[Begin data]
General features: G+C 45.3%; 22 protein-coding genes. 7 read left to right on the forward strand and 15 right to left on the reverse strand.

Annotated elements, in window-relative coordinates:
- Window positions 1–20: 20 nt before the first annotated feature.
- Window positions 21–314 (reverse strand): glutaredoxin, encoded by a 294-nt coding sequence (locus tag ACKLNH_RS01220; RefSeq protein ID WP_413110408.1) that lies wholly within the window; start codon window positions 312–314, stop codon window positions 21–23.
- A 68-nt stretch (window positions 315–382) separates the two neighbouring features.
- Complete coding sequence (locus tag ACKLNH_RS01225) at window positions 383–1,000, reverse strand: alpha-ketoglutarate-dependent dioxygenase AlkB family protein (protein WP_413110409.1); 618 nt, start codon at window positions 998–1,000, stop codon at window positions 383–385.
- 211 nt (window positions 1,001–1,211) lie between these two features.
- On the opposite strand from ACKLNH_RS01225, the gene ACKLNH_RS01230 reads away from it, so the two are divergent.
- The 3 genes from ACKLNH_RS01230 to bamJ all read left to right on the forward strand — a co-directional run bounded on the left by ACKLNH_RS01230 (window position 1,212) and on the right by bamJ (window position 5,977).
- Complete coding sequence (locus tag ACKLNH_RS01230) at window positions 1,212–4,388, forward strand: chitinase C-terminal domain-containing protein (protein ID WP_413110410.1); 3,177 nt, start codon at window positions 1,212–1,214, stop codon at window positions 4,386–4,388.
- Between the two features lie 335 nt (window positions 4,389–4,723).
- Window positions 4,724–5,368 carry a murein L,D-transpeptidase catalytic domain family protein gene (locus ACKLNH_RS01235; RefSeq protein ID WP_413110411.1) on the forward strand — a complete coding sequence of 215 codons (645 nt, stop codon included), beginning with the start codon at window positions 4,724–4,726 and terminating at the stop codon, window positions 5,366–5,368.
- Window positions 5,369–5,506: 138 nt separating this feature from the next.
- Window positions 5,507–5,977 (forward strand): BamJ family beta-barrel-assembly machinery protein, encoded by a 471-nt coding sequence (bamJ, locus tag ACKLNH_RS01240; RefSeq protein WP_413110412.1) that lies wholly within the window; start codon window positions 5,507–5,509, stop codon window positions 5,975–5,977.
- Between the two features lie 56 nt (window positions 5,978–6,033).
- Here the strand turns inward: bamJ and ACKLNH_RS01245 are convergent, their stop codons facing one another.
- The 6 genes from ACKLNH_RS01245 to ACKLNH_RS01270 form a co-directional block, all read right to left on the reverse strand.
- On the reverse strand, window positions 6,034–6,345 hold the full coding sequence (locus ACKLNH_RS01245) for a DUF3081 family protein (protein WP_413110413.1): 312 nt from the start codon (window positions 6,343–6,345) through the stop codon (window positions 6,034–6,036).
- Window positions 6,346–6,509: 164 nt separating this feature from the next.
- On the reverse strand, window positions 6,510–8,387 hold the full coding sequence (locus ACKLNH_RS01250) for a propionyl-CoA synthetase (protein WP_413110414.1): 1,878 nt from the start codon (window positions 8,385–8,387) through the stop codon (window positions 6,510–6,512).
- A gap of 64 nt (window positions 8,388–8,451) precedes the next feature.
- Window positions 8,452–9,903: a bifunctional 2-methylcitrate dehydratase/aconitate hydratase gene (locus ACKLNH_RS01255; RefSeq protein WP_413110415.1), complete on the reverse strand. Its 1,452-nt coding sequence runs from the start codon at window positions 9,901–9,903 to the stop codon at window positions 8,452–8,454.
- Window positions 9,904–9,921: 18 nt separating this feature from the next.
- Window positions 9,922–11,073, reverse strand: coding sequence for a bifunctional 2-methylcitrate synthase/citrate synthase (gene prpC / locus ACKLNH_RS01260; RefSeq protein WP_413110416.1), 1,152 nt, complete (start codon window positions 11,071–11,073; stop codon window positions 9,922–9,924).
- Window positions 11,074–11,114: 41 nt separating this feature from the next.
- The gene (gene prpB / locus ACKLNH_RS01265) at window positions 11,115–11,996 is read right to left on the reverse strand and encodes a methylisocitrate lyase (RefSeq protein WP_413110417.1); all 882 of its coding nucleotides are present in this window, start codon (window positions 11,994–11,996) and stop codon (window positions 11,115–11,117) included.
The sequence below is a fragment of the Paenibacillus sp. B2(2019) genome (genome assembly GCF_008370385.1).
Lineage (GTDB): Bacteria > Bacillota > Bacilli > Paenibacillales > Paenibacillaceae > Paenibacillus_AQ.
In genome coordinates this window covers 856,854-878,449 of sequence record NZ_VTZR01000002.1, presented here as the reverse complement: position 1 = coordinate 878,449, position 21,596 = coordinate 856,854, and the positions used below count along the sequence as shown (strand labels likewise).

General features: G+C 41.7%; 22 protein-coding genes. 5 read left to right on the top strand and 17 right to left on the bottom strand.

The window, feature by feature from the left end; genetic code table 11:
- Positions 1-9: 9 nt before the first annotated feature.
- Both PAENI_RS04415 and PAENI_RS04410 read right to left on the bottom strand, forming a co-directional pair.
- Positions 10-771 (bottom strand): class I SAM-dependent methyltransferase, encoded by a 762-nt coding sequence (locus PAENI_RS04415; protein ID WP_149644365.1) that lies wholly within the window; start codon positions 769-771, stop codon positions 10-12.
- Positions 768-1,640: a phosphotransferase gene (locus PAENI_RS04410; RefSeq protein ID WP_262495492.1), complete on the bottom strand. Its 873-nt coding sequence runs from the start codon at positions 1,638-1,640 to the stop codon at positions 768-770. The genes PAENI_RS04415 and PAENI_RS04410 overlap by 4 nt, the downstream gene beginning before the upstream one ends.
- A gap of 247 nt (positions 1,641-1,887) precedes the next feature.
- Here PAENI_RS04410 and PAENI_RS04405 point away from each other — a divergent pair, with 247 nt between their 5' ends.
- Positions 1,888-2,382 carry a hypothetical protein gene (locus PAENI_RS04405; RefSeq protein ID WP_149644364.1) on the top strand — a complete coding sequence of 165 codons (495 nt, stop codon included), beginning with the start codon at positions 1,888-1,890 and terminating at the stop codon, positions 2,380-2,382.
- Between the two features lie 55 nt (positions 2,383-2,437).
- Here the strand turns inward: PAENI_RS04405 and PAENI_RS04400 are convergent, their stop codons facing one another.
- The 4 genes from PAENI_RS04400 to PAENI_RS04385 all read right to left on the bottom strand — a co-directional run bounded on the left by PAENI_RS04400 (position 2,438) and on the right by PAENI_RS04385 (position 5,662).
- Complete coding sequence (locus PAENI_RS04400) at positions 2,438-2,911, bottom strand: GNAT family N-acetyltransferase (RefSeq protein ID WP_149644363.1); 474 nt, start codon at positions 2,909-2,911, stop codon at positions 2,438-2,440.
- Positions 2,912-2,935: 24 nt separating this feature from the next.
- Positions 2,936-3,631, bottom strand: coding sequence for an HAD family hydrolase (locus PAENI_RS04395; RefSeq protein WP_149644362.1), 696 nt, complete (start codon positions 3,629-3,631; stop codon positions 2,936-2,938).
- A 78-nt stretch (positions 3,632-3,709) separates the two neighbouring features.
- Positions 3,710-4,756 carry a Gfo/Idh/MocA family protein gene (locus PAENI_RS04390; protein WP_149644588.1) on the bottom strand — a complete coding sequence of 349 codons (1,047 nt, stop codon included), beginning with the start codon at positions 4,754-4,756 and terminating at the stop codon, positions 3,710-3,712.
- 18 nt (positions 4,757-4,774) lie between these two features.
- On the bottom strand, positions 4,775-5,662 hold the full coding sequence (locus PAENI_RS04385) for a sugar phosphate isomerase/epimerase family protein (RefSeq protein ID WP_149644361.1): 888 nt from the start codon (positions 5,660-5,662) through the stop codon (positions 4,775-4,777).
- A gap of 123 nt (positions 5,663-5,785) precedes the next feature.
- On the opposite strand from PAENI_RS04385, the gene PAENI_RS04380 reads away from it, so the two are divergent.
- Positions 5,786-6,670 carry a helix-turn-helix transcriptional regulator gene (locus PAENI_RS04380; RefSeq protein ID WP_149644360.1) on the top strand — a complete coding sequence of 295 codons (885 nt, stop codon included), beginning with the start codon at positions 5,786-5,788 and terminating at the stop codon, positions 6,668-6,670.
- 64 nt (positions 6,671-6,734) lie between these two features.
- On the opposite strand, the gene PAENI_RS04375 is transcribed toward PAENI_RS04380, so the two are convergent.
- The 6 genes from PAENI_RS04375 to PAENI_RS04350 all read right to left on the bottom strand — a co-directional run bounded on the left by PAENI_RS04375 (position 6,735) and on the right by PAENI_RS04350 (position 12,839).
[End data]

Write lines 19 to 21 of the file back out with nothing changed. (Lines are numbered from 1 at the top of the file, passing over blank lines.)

- Window positions 6,346–6,509: 164 nt separating this feature from the next.
- On the reverse strand, window positions 6,510–8,387 hold the full coding sequence (locus ACKLNH_RS01250) for a propionyl-CoA synthetase (protein WP_413110414.1): 1,878 nt from the start codon (window positions 8,385–8,387) through the stop codon (window positions 6,510–6,512).
- A gap of 64 nt (window positions 8,388–8,451) precedes the next feature.